Webber; "Metal Fibers", Modern Textiles Magazine, May, 1966, pp. 72-75. .
Barry; "Textile Applications of Metal Fibers", Modern Textiles Magazine, pp. 53-56, Jun. 1967. .
Allen; "Textile Applications for Fine Metallic Filaments", Modern Textiles, pp. 60-61, Mar. 1974..

Primary Examiner: Petrakes; John
Attorney, Agent or Firm: Jacobson; Harvey B.

Parent Case Text



This is a continuation, of application Ser. No. 730,275, filed Oct. 5, 1976, now abandoned.
Claims



What is claimed as new is as follows:

1. A protective glove adapted to be worn by a wearer engaged in activities in which contact between a hand and a sharp edge or surface can occur, said glove being constructed of yarn including a core and a covering wrapped thereon, said covering being of aramid fiber, said core including at least one strand of flexible annealed wire having a diameter up to a maximum of 0.01".

2. The glove as defined in claim 1 wherein said core also includes at least one strand of aramid fiber alongside the wire.

3. The glove as defined in claim 1 wherein the aramid fiber covering includes two strands of aramid fiber wrapped around and completely encasing the core, all of said aramid fiber strands being spun or filament aramid fiber with the filament fiber having a denier range between 200 and 1500 and the spun fiber having a cotton count between 1 and 60.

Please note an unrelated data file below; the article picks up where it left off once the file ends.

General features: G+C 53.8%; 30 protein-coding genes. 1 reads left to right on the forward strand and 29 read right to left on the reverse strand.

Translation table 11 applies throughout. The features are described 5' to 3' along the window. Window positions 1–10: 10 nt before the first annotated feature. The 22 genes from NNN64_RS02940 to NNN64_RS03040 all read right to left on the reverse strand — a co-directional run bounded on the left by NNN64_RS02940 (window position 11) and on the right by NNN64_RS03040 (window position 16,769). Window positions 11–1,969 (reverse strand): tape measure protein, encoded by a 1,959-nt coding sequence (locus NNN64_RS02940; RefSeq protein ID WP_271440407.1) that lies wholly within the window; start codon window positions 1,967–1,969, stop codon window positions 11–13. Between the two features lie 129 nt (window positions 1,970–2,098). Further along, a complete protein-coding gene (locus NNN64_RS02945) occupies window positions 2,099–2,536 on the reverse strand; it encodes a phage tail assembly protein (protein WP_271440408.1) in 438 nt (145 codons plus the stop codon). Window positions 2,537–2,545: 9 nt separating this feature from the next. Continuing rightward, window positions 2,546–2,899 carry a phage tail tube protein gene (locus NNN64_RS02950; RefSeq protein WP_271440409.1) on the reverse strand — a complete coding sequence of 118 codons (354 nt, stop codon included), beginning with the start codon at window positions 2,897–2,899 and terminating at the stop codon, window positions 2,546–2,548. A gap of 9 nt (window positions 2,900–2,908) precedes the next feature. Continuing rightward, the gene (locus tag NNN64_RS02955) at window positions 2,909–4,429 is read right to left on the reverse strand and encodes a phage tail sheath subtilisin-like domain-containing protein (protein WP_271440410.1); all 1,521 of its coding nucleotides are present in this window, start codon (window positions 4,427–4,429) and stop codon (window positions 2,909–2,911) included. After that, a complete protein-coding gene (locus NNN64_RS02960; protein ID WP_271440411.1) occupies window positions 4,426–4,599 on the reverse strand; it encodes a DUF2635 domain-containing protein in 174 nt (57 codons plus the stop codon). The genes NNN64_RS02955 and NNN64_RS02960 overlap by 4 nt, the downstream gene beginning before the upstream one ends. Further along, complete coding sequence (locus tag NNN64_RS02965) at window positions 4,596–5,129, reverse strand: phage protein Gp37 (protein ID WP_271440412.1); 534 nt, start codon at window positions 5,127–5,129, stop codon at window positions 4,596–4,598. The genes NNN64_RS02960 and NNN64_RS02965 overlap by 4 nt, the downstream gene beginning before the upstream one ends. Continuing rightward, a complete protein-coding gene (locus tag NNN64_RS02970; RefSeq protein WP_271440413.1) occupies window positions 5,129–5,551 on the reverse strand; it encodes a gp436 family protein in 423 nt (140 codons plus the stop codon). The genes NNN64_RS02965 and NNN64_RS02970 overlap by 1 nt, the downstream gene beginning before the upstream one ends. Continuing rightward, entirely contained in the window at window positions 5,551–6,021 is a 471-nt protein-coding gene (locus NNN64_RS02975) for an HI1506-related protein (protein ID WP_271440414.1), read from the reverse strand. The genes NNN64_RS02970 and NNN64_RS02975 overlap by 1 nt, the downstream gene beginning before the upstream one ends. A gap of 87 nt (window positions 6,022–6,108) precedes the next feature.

4. A yarn for use in making high strength items comprising a flexible core, a pair of wrapping strands of aramid fiber wound on the exterior of said core, one of said strands being wound in a clockwise direction and the other of the strands being wound in a counterclockwise direction, said core being constructed of flexible annealed wire and having a diameter up to a maximum of 0.1", said wrapping strands completely encasing said core whereby the yarn may pass through standard fabric yarn handling and processing machinery to form various products, said wire being stainless steel having a diameter ranging between 0.004" to 0.006" plus or minus 0.0005 ", said core including an aramid fiber strand alongside of the wire strand.

5. A yarn for use in making high strength items comprising a flexible core, a pair of wrapping strands of aramid fiber wound on the exterior of said core, one of said strands being wound in a clockwise direction and the other of the strands being wound in a counterclockwise direction, said core being constructed of flexible annealed wire and having a diameter up to a maximum of 0.01", said wrapping strands completely encasing said core whereby the yarn may pass through standard fabric yarn handling and processing machinery to form various products, said core including an aramid fiber strand alongside of the wire strand.